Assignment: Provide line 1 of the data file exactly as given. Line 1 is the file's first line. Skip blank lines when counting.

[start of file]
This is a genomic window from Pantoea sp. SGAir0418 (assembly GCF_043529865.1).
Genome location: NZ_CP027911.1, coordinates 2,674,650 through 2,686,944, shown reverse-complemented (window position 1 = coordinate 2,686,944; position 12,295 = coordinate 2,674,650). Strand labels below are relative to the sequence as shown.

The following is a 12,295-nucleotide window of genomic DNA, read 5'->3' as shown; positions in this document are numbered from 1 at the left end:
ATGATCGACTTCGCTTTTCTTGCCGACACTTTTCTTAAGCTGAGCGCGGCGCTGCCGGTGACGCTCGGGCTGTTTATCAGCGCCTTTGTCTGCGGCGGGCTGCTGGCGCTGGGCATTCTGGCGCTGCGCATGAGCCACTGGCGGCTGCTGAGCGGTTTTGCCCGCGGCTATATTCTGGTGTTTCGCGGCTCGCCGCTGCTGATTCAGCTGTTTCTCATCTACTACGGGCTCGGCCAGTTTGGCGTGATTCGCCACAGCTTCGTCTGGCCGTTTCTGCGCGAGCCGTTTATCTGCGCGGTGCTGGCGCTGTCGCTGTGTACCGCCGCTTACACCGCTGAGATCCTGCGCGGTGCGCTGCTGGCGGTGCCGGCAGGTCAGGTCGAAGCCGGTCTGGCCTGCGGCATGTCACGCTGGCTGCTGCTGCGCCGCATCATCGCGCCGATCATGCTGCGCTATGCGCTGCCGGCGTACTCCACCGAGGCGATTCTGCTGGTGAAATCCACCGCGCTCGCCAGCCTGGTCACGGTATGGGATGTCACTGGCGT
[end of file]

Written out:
This is a genomic window from Pantoea sp. SGAir0418 (assembly GCF_043529865.1).